After a two-month spring reprieve from a brutal 2008 start, markets again turned choppy. Defensive investors are contemplating potential summer surprises for the global capital markets. Commodity exporters such as Canada, Australia, Brazil, Russia and the OPEC nations continue their strong economic spurt as rising commodity prices make their oil and mining resources ever more valuable. China and India are fueling their growth with the duel engines of: a) consumer and service exports; and b) strong internal demand. Much of the global question mark falls on the US and Europe whose banks and governments now bear the pain of a Western mortgage and credit crisis; over $350 billion in bank write downs to date.

Oil’s jump to above $130 a barrel may have come as traders were forced to correct bad bets that the price would drop. The rush to buy back contracts may be due to smaller speculators that had taken short (negative) bets on oil contracts. Long run, oil should trade between $70 and $120 per barrel. Oil supply in April exceeded average monthly demand; Nigeria and Iraq are overcoming saboteurs and increasing production and Saudi Arabia will also pump more. Non-OPEC countries Norway, Britain and Mexico are seeing less production, but Brazil, Azerbaijan, Sudan and the U.S. are delivering increases.

Global growth will slow despite a better tone in markets and data over the beginning of the year. Given the oil shock, the Fed is right to hold rates but monitor inflation expectations. None-the-less, the dollar continues to suffer from the perceived lack of inflation-fighting credentials at the Fed. In Europe, sustained higher oil prices could lead to inflation fighting rate hikes and a hard landing. The risk of persistent high inflation is taking over as the dominant market theme. This should limit further increases in risk appetite. As inflation concerns take center stage, expect them to affect policy most in the euro area, while the Fed should remain on hold for a while.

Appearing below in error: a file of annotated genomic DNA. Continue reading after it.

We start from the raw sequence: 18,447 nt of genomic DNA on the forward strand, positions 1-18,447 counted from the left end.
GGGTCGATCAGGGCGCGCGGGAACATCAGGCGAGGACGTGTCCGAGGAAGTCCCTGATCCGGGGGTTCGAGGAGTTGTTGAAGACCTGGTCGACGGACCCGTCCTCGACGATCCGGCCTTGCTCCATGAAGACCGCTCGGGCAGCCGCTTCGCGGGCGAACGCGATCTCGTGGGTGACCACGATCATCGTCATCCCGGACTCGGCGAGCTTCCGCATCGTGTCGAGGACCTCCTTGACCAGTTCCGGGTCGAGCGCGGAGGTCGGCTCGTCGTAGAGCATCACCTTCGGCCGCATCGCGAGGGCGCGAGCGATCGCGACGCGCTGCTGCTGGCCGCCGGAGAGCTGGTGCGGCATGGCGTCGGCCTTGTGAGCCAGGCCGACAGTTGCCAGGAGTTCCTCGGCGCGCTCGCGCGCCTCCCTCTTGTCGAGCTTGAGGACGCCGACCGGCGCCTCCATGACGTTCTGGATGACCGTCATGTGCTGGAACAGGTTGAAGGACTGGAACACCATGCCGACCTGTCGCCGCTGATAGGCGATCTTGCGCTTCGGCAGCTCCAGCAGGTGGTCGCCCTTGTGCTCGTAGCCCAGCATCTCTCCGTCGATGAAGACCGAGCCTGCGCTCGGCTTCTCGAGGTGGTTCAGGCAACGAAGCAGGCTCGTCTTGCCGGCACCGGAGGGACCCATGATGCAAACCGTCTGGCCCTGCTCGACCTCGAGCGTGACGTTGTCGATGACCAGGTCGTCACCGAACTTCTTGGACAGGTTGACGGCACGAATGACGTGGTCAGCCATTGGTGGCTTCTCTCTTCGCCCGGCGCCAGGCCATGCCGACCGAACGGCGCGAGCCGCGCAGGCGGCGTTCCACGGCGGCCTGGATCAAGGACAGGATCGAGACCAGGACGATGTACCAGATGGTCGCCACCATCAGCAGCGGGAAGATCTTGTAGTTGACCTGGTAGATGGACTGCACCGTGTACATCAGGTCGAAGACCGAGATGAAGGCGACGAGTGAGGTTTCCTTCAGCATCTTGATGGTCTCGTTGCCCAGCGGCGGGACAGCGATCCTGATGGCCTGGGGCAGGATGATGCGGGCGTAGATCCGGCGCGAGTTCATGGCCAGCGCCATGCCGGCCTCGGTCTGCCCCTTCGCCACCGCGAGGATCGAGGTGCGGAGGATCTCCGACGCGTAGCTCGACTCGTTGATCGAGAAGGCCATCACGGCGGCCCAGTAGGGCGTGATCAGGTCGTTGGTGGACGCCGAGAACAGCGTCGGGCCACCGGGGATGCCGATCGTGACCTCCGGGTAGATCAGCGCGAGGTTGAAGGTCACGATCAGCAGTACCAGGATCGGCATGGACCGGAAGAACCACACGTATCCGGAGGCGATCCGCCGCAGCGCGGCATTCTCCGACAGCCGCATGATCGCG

Although US housing prices have not found a bottom and food and gasoline prices have not found a top, the hope is that jobs (buoyed by strong exports) will stay strong and the US will not enter a deep recession. Congress’s Dodd-Shelby bill will be neutral in the short term for mortgage securities and marginally positive in the long term. Macro-economic cracks have appeared in the form of the Fed’s hawkish commentary and stubbornly high oil and commodity prices which, if sustained, may translate into more fundamental credit weakness. The Fed’s quick lowering of interest rates and strong export growth helped by a weak dollar may keep things humming in the face of a sour housing market and tightened credit standards. None-the-less, US business bankruptcy filings increased 50% from a year ago as the sluggish economy prompted more companies to close.

The ability to lift prices is critical to supporting earnings in an environment of narrowing overall profit margins. Globally exposed industries are winning the pricing power battle. Exposure to brighter economic prospects outside the U.S. (i.e., emerging markets) and a soft dollar should make it easier for globally exposed groups to lift selling prices and gain market share from competitors struggling with strong currencies. In contrast, domestic-focused industries must contend with sub-par domestic economic growth, and in particular, the ongoing consumer retrenchment. The global theme is well entrenched, and has further to run.

Michael Ashley Schulman, CFA
Hollencrest Capital Management